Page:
Same-sex marriage opponents smell blood in the water
As we all know by now, Maine voted yes on Prop 1, which repealed the state’s attempt to legalize gay marriage. Buoyed by this sad annulment of civil rights, same-sex marriage opponents have turned their sights to Iowa.
Bryan English, a spokesman for the Iowa Family Policy Center, and who — I’m going to go out on a limb here and guess — is not a man you want to be stuck next to at a dinner party, feels hopeful after Prop 1 passing.
“When the people of a state are given the chance to vote, they always support the only definition of marriage – one man and one woman,” says English.
There was also a time when citizens would have voted to keep their slaves, and then later voted to keep white kids in white schools and black kids in black schools. That’s a good argument for why we shouldn’t allow proposition votes to dictate human rights matters, and why federal legislation is needed to protect civil liberties — including gay citizens’ rights to marry, raise families, and be left the hell alone.
Where was I? Oh, right. English has a half-boner from the Maine results.
The Democrat-controlled Iowa Legislature have been rolling their eyes at English and his merry group of homophobes, and offering excuses for why they just don’t have the time to allow a vote on whether to call a referendum on the Iowa Supreme Court’s decision earlier this year to allow consenting adults to freely marry one another.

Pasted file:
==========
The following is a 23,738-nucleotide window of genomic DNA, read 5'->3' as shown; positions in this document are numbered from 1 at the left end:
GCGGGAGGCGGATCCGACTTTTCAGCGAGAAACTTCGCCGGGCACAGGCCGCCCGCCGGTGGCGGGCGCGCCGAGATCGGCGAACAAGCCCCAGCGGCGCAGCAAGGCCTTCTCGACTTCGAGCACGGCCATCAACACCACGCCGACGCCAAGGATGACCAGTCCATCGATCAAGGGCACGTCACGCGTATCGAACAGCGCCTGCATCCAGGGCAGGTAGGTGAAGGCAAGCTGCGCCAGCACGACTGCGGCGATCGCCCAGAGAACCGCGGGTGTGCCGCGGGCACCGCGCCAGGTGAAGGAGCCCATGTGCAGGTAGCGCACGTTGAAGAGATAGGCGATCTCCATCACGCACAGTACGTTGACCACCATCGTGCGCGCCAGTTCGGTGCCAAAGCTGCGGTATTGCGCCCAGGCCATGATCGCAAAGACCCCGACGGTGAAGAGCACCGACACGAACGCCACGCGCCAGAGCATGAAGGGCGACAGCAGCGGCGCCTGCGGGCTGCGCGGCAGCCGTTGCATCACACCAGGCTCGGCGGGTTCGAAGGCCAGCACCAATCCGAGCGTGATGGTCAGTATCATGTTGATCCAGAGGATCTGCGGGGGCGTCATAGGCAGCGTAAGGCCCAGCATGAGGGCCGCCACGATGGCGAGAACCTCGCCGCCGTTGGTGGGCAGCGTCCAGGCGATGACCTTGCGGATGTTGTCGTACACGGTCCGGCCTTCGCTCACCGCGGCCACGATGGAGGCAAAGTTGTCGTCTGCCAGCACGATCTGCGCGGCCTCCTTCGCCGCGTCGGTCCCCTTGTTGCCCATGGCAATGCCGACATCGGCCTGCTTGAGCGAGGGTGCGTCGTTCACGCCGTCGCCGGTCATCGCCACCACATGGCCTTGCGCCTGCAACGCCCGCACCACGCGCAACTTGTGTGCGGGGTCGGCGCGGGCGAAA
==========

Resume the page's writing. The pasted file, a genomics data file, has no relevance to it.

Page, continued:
Yet English persists. For a bunch of Conservatives who hate Big Government, English and Co. seem super eager to get Big Brother to swoop in and annul all these gay marriages. This is one instance where they just can’t get enough state intervention.
State Senator Joe Seng, a Democrat, said he expected the Maine vote would “energize” gay marriage critics in the state. Seng was one of the Democrats who refused to sign a discharge petition late in the session to force the referendum question to the floor.
Only Republicans signed it.
Brad Clark, campaign director for OneIowa, an advocacy group, seems hopeful that Iowans are empathetic enough to protect their neighbors’ civil liberties.
“I think here in Iowa, people are thoughtful and fair-minded, and they don’t want to discriminate against their neighbors,” he said.
Not discriminating against people who aren’t hurting anyone? Good luck trying to sell that to Bryan English and his Conservative buddies.